Celebrating 10 years! 2007-2017

was this ethical?

A friend told me this story and wanted to get your thoughts: youngbuck06/29/17
Seems a little shady the way he did it, but the ABA has come thedarkscrivener06/29/17
On point. Just researched this the other day. Turns out Te jeffm06/29/17
I don't see anything wrong if it was accurate. You're workin fettywap06/29/17
unless I'm mistaken, fettywap is missing something, and what dingbat06/29/17
The correct is either dingbats or fettywap depending on what superttthero06/29/17
To add to the above concerning ABA opinion saying an attorne jeffm06/29/17
Well, the whole business model of a law firm that uses assoc onehell06/29/17
youngbuck (Jun 29, 2017 - 9:06 am)

A friend told me this story and wanted to get your thoughts:

"When I first got out of law school, I worked part-time for this solo. I was a 1099 employee and mostly helped with legal research and drafting pleadings. He had this one case I did some work on for him, and he was trying to recoup attorney's fees. He had me draw up a certification that I had been retained by him and I billed x dollars per hours. I expressed some concern at the time because he did not pay me what I was claiming I billed, but his response was that there was a difference between what he billed my work out for and what I was paid per hour."

Was this ethical?

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thedarkscrivener (Jun 29, 2017 - 9:22 am)

Seems a little shady the way he did it, but the ABA has come out and said that it's okay for a firm to hire a contract attorney at one hourly rate and bill for that attorney's work at a higher rate.

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jeffm (Jun 29, 2017 - 11:31 am)

On point. Just researched this the other day. Turns out Texas has an ethics opinion, #577, which deviates a bit from the ABA opinion. Therefore, check your state.

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fettywap (Jun 29, 2017 - 9:41 am)

I don't see anything wrong if it was accurate. You're working for him. He didn't pay you 100% of what you billed, or he wouldn't make any money. If you only worked 10 hours on a brief and he wanted you to say you spent 20, that would be unethical.

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dingbat (Jun 29, 2017 - 10:07 am)

unless I'm mistaken, fettywap is missing something, and what he's asking is very unethical.

If he's asking you for a certification stating how many hours you billed, that's fine. If he wants the certification to state the rate you are paid, that's also fine.

But asking you to state that you bill him a higher rate than you actually bill him, that's not fine. He's allowed to bill you out at a higher rate than he pays you, but he cannot use a false invoice to demand a higher rate. He's basically asking you to (help him) commit fraud.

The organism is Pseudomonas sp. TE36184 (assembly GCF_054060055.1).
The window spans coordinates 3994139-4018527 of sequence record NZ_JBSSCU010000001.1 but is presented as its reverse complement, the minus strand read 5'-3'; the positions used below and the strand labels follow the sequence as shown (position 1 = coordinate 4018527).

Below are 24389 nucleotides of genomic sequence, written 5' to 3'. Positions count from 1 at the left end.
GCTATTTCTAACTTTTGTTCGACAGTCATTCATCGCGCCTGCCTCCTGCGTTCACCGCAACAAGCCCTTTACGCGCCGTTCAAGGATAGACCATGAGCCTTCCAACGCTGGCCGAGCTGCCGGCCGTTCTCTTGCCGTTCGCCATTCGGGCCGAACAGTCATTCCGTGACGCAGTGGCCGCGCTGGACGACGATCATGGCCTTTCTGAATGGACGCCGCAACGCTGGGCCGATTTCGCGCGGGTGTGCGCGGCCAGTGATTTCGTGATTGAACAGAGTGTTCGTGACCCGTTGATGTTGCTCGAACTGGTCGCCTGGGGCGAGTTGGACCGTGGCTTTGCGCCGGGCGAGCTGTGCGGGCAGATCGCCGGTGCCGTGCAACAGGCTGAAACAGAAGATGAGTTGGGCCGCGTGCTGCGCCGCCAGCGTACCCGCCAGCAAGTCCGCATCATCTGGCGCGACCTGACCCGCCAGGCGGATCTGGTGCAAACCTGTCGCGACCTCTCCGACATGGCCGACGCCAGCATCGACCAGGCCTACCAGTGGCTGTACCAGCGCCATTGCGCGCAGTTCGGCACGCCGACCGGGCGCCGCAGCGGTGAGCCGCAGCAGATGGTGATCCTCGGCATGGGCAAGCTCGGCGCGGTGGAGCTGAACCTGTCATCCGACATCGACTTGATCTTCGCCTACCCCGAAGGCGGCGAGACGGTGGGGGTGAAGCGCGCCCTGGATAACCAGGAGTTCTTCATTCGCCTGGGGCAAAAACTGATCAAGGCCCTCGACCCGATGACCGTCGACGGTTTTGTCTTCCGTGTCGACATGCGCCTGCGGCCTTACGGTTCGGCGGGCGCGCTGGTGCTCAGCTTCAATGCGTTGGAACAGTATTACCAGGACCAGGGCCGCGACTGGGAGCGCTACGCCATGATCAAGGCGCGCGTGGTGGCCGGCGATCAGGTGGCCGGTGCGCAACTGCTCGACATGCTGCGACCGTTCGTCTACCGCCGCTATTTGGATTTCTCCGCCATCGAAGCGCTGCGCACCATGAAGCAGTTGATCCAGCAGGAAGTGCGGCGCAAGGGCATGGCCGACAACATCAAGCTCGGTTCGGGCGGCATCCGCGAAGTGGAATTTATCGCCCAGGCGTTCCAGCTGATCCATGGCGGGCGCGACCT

And, if he's trying to recoup attorney fees in a judicial proceeding, that's a matter of legal record, and you're lying to the court.


Model Rules of Professional Conduct
Rule 3.3 Candor Toward The Tribunal

(a) A lawyer shall not knowingly:

(1) make a false statement of fact or law to a tribunal or fail to correct a false statement of material fact or law previously made to the tribunal by the lawyer;

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superttthero (Jun 29, 2017 - 10:14 am)

The correct is either dingbats or fettywap depending on what the letter actually says, which I think they'll both agree on.

What an attorney bills at is what they bill the person paying the legal bill. If you are a 1099, that's the attorney hiring you. You bill at what you are paid as 1099. That they may in-turn bill the clients is not what YOU bill at, that's what the firm bills you at including your mark-up.

So if the letter says, "I billed X per hour," then it is unethical/wrong/criminal/fraud/whatever for him to put any amount that wouldn't go on an invoice to the attorney hiring him as a 1099.

If the letter, on it's face or could be easily used to make it seem like he paid you more than he did,

If this happened a long time ago on dead bills though... ¯ _(ツ)_/¯

*I know you said "your friend," I say "you" because it's easier.

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jeffm (Jun 29, 2017 - 11:35 am)

To add to the above concerning ABA opinion saying an attorney may mark-up a contract attorney's billing, while this approach is fine per the ABA (not necessarily your state), be aware of the argument that a statement, such as "I billed the firm $200/hr.," can be a problem of misrepresentation. "The firm bills me at $200/hr." is much better.

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onehell (Jun 29, 2017 - 12:35 pm)

Well, the whole business model of a law firm that uses associates is to buy attorney time at wholesale price and sell it at retail price, so in and of itself that's not an issue, although he probably should have documented the arrangement in advance and there should be a retainer agreement with the client specifying what your hourly rate really is, as opposed to how much of it you get to keep. Of course, in a fee shifting situation like this, the client isn't liable for the attorney fee, so the inquiry could just be whether that fee is "reasonable."

Point being, he probably didn't do it as it ideally should be done, but seeking a legal fee higher than what he paid you doesn't sound like an ethical issue on its face if the fee itself is not unreasonable and he's not pursuing the client for a fee he or she didn't agree to, or trying to take such a fee out of the client's end.

I wonder about the 1099 vs. W2 though. Did you set your own hours, free to decline or accept an assignment, etc? There's no such thing as a "1099 employee." If he was expecting you to show up by a certain time each day and work out of the office then you were probably misclassified.

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